In this publication, the researchers set out a new philosophy on the problem: a large spin-splitting can be achieved by first maximising the energy scale of the inversion symmetry breaking at the surface. When this is the dominant energy scale, one can then attain large spin-splittings, which correspond to nearly the full strength of the bare atomic spin-orbit coupling. As a result, spin-splittings, which are comparable to the largest known values, can be generated at the surfaces of unlikely materials, which do not have heavy elements. “It’s important to consider the energy hierarchies, and then to find a structure where there are naturally large energy scales associated with the inversion symmetry breaking at the surface,” said Veronika Sunko, lead author of the study.
Using I05 at Diamond to confirm the spin-splitting
The researchers proved that their idea works in a family of “delafossite” materials (Pd,Pt)(Co,Rh)O2, shown in Fig. 1a, which have a layered crystal structure. In the bulk, these materials are metals with excellent conduction properties due to the presence of 2D sheets of platinum. However, it was shown that this metallic layer has little effect on the spin-split surface states under consideration here. Instead, the relevant physics occurs at the surface layer of CoO2. These CoO2 layers are insulating in the bulk, but the topmost layer is metallic because it has to host a different number of electrons. As usual, inversion symmetry is broken at this surface and spin-orbit coupling is also present, but since neither Co nor O are particularly heavy elements, naively one would not expect to find a large spin-splitting.
In order to prove that a large spin-splitting can nevertheless exist at the surface of this system, the researchers came to the Angle-Resolved Photoemission Spectroscopy (ARPES) beamline (I05) at Diamond Light Source. This method allows researchers to establish the electronic structure of materials, and their surfaces, by studying the electrons, which are ejected out of the sample by a beam of photons, according to the photoelectric effect. The small beam spot and careful positional control on the sample available at I05 proved crucial for obtaining high-quality data from the small samples. The data from I05 showed a large spin-splitting effect, reaching 60 meV in PdCoO2, shown in Fig. 1c, and as high as 150 meV in PdRhO2.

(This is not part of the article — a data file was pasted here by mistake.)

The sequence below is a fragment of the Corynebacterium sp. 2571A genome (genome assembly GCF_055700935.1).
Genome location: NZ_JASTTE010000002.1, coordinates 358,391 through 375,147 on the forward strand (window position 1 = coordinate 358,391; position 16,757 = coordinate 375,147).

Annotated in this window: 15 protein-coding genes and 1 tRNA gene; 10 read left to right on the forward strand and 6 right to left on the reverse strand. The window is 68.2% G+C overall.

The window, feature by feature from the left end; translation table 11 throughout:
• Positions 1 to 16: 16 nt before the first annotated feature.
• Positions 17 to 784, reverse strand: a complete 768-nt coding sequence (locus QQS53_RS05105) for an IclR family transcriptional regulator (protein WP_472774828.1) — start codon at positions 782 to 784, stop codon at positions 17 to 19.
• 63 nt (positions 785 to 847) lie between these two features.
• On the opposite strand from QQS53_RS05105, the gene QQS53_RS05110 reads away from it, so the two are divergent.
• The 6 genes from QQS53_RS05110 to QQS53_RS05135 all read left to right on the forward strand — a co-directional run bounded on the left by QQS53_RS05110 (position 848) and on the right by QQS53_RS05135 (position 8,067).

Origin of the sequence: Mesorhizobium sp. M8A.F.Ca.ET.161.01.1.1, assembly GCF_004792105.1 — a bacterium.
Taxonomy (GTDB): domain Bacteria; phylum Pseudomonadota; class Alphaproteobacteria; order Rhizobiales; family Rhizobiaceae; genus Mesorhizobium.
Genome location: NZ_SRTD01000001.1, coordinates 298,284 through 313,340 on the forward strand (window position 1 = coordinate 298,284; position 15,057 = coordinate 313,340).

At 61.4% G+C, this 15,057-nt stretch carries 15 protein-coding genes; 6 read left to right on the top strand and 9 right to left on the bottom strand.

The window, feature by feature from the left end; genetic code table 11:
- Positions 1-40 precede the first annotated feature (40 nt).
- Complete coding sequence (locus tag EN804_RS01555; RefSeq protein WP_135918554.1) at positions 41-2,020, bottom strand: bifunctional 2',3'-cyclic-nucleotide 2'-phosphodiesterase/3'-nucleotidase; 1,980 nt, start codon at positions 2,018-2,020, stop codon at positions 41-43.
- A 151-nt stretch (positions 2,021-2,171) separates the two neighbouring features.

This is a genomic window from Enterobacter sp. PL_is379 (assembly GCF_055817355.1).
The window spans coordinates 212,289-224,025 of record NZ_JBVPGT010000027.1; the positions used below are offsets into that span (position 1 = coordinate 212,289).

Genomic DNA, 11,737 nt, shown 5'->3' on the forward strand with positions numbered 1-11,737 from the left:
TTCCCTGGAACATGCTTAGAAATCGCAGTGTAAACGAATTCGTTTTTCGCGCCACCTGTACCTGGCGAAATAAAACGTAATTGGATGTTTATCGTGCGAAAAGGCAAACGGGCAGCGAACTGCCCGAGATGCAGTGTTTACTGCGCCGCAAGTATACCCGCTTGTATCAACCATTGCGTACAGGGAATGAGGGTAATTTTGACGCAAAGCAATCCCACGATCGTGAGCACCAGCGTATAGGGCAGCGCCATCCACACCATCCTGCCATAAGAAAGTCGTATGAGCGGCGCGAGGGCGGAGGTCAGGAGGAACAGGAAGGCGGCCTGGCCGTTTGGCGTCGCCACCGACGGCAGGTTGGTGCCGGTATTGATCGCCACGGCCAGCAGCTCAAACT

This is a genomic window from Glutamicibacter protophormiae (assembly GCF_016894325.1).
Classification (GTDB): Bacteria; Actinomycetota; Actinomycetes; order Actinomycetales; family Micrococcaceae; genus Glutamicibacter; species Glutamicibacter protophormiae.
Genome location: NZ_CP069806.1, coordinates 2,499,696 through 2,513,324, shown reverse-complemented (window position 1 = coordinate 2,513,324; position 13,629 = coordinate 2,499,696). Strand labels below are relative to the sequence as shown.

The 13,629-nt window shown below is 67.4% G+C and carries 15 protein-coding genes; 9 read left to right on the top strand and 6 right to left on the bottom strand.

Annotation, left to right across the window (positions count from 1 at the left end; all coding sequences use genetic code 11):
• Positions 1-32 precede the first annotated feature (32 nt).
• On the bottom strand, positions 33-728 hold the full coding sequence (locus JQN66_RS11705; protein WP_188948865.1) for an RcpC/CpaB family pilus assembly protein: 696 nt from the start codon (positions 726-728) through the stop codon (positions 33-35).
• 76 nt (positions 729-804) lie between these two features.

Theoretical modelling was able to shed some light on the origin of the large effect. In the top-most CoO2 layer, there is a large energy difference for the electronic pathways between Co sites via the oxygen atoms at the exposed surface (O1), compared with the alternative pathway through the lower oxygen atoms (O2), as shown in Fig. 1b. This is directly associated with inversion symmetry-breaking at the surface, since both pathways would be equivalent in the bulk by symmetry, and this sets the dominant energy scale. A secondary but still very significant spin-splitting is then allowed, in this case making full use of the atomic spin-orbit interaction to achieve one of the largest known spin-splitting effects. Complementary measurements were also performed at Elettra in Italy, which were able to directly confirm the spin-polarisation of the surface states.
“We have identified a new and efficient route to generate a large energy scale of inversion symmetry breaking at surfaces, which enables some of the largest spin-splittings yet seen – without using heavy elements,” said Ms Sunko. The researchers now hope that the principles they have identified will lead to further development of surface and interface structures where the energy scales of inversion symmetry dominate and allow for large spin-splittings, with a hope that such a materials-by-design approach could lead to future devices, which utilise the fascinating spin properties of these surface states.
V. Sunko et al., Maximal Rashba-like spin splitting via kinetic energy-driven inversion symmetry breaking. Nature (2017). DOI 10.1038/nature23898
The work was supported by the European Research Council (via the QUESTDO project), the UK Engineering and Physical Sciences Research Council, the Royal Society, the Max-Planck Society, and the International Max-Planck Partnership for Measurement and Observation at the Quantum Limit.